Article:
Photo: Atle Staalesen

Thousands of reindeer gone astray in Lapland

Ice-cover under the snow, caused by climate changes, creates severe challenges for reindeer in northern Finland this winter.
January 05, 2022


Whereas further south the reindeer can munch on easily accessible lichen under the snow, north in Lapland lichen-consumption comes with a lot more difficulties to the animals. 

Some of the stray reindeer went over 100 kilometers south of their supposed location to find adequate quantities of nutrition.

According to herders speaking to the BBC, thousands of reindeer have gone missing north in Finland this winter.

A layer of impenetrable ice solidifying atop of their food source made it impossible for the animals to access the lichen, which is a key staple in the reindeers’ diet during winter months. 

Climate change is the cause for this unexpected icy phenomenon. If rain and warmer temperatures, which produce slush-like snowmelt, are rapidly followed by colder sub-zero temperatures, a hard layer of ice covering the soil forms, Finish broadcaster YLE explains.  

According to Jouku Kampula, an experienced scientist at Finland’s Natural Resources Institute, “Reindeer cannot dig [through] the ice as it is hard and so they move away in search of ground where there is just snow that they can remove easily and eat up the lichen below.”

This explains the recent migration and sudden disappearance of the thousands of reindeer, Kampula said to the BBC.  


Lapland is renowned for its reindeer herding, which is also the way many Sami indigenous people in the region make a living. Currently, Lapland herders are working around the clock to bring back their herds (and business). However, returning the animal flocks back to the north is both a complex and costly process.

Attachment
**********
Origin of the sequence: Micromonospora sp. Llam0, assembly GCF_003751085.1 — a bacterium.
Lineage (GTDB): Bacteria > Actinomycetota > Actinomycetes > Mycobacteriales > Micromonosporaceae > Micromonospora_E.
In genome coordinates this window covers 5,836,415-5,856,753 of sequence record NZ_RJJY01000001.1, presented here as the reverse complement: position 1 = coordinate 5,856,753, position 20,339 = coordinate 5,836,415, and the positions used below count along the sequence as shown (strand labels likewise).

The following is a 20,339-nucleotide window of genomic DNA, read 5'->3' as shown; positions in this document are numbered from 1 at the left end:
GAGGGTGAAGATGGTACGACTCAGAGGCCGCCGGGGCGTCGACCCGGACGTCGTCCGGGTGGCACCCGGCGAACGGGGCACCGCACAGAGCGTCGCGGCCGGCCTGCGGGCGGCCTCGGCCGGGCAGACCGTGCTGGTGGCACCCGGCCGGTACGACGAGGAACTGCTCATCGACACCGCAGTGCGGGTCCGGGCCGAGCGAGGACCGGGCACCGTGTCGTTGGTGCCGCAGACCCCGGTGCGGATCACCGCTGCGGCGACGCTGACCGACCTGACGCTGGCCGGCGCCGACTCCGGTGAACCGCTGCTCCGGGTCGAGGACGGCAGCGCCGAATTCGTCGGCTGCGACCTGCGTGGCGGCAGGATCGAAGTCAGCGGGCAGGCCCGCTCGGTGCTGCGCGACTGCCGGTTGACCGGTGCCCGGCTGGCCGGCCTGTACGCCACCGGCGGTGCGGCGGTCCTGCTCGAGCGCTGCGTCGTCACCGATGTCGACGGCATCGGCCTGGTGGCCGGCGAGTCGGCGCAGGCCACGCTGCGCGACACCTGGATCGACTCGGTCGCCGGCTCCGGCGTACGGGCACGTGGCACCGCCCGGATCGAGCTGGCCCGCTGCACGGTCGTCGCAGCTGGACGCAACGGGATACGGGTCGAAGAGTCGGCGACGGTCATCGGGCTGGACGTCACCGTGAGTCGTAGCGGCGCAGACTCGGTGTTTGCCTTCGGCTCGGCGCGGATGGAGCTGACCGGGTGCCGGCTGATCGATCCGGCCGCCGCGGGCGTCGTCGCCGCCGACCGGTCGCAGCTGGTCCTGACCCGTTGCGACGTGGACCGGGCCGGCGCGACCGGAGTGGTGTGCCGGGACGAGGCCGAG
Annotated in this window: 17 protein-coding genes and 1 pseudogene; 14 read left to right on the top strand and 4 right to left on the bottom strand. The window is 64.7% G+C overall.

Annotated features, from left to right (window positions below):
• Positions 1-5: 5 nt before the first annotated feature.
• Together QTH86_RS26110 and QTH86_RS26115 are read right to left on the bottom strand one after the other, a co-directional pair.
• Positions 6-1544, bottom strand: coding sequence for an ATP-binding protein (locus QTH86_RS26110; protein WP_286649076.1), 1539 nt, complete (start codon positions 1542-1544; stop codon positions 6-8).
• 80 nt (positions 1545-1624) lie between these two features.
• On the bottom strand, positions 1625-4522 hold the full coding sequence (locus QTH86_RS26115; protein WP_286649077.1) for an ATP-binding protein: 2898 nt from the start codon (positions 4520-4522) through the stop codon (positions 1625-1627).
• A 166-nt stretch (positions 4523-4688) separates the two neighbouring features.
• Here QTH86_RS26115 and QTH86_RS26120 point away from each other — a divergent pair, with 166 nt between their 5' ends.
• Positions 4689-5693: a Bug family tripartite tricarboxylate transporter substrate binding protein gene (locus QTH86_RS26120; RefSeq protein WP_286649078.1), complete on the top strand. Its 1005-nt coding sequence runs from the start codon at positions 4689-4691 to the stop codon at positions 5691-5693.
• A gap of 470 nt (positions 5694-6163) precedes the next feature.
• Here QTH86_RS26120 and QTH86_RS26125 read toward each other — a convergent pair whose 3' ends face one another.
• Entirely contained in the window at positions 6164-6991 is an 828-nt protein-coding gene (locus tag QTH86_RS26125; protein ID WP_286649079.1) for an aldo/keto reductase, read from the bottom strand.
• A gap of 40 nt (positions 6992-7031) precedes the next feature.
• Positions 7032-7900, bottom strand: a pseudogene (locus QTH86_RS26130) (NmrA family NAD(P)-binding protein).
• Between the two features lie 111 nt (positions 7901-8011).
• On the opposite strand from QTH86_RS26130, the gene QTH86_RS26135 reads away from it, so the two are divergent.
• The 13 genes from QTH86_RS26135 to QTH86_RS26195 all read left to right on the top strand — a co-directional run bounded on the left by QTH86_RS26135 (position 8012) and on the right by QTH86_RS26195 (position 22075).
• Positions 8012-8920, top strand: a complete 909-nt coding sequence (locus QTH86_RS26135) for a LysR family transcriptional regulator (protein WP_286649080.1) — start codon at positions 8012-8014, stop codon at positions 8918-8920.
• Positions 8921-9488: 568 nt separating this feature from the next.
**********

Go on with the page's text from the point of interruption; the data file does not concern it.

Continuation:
The different reindeer herds have intermingled on their way southwards. Therefor locating one’s own animals from those of other herders is quite complex. Although the reindeer are typically equipped with GPS trackers, these do not always work, and even if they do, the devices sometimes get separated from the rest of the herd. In these situations, herders must sift through groups of thousands of reindeers one by one. 


Photo: Thomas Nilsen


Anna-Karin Svensson from the Swedish Reindeer Herders’ Association claims that looking for reindeer tracks in the snow is the most reliable indicator of where the herds are going. However, this entails high quantities of fuel for many hours of driving and manual tracking. Other effective, yet more expensive tracking options include the use of helicopters to locate the herds. 

Apart from being a big current crisis to the Lapland reindeer industry currently, the weather conditions caused by rapid climate change are likely to become a trend rather than a one-time occurrence. As the Arctic is estimated to be warming twice as fast as any other region on the Earth, the snowy conditions in the polar circle are more and more likely to be disrupted by warmer temperatures during the winters. 

Reindeer migration might become an annual routine, which will put Sami traditions, culture and livelihoods into serious strain and the reindeer business into jeopardy. 





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